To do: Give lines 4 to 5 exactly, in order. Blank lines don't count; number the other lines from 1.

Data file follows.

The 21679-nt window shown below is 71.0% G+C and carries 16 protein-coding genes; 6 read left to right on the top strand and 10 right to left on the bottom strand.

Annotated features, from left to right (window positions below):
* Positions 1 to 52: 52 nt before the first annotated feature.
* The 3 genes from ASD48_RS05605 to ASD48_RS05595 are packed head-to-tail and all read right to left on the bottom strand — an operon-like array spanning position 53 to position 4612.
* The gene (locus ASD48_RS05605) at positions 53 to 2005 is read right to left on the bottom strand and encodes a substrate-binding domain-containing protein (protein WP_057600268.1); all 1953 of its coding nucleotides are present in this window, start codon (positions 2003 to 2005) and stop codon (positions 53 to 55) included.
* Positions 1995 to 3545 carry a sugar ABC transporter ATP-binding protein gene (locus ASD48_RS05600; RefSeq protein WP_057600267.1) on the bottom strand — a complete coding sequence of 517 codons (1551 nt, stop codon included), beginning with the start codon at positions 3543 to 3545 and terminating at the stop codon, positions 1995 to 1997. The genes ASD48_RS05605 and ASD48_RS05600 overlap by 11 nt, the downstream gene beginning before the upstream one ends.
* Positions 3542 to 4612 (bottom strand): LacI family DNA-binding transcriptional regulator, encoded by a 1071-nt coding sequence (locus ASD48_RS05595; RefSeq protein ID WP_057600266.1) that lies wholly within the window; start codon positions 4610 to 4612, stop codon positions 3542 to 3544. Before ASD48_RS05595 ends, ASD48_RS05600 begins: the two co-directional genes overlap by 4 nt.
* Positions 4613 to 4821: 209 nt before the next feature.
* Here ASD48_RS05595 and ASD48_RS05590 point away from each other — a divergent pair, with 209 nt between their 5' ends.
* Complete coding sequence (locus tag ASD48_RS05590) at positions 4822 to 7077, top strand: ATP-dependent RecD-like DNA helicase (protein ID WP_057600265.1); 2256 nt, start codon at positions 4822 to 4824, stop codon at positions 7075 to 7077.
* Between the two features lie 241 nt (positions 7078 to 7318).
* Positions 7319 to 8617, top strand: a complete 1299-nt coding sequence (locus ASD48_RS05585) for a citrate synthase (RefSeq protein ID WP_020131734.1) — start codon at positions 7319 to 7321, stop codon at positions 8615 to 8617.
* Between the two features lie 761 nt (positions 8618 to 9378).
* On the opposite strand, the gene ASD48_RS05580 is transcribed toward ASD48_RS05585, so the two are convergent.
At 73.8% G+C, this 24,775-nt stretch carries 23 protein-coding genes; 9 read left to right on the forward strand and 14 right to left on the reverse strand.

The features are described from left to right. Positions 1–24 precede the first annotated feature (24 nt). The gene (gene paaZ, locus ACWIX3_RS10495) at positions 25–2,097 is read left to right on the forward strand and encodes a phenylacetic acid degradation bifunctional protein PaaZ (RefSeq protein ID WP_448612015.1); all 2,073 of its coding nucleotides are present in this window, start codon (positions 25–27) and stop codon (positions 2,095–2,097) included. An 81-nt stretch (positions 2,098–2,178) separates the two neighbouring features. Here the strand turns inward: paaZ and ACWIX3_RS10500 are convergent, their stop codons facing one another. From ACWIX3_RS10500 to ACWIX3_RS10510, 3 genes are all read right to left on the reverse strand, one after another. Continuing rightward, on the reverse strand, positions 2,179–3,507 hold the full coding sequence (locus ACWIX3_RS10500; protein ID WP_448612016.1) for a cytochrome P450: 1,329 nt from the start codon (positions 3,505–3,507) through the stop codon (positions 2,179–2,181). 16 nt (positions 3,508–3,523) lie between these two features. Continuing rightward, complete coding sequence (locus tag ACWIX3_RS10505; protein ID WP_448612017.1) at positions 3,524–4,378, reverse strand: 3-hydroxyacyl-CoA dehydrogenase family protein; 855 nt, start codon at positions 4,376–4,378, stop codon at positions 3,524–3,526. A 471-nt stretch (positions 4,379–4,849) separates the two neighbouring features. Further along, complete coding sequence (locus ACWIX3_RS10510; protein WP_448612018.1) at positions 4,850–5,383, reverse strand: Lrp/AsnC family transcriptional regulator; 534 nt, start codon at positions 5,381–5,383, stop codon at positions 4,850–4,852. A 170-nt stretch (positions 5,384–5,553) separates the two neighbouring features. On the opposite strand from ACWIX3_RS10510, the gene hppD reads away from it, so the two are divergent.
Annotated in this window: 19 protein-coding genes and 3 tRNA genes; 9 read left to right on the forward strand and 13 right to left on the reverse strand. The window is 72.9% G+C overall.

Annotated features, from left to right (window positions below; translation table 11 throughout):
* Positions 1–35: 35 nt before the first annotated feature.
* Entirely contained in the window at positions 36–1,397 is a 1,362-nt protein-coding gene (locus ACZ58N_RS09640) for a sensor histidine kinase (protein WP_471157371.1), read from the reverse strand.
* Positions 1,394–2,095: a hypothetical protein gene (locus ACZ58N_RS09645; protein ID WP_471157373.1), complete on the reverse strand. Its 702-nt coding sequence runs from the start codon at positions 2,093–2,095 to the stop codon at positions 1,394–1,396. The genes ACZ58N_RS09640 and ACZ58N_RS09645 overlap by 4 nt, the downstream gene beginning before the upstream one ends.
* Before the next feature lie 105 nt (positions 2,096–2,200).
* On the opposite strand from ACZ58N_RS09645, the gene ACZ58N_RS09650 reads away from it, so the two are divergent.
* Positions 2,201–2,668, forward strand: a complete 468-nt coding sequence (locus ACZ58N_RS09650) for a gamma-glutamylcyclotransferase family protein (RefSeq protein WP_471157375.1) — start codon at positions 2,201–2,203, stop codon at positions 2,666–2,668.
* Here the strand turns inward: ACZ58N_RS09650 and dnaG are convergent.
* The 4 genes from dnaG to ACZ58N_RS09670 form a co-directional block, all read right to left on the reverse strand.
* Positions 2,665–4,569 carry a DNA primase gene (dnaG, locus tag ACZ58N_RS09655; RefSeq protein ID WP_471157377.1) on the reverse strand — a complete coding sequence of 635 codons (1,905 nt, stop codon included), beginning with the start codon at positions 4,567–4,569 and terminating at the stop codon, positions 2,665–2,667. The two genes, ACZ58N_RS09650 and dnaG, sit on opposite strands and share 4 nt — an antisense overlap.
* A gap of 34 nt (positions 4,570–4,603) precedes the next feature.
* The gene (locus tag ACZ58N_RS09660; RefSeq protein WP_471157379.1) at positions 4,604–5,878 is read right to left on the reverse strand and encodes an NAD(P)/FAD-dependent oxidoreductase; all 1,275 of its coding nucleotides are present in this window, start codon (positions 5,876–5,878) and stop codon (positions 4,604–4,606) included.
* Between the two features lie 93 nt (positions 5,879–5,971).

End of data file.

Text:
* The 3 genes from ASD48_RS05605 to ASD48_RS05595 are packed head-to-tail and all read right to left on the bottom strand — an operon-like array spanning position 53 to position 4612.
* The gene (locus ASD48_RS05605) at positions 53 to 2005 is read right to left on the bottom strand and encodes a substrate-binding domain-containing protein (protein WP_057600268.1); all 1953 of its coding nucleotides are present in this window, start codon (positions 2003 to 2005) and stop codon (positions 53 to 55) included.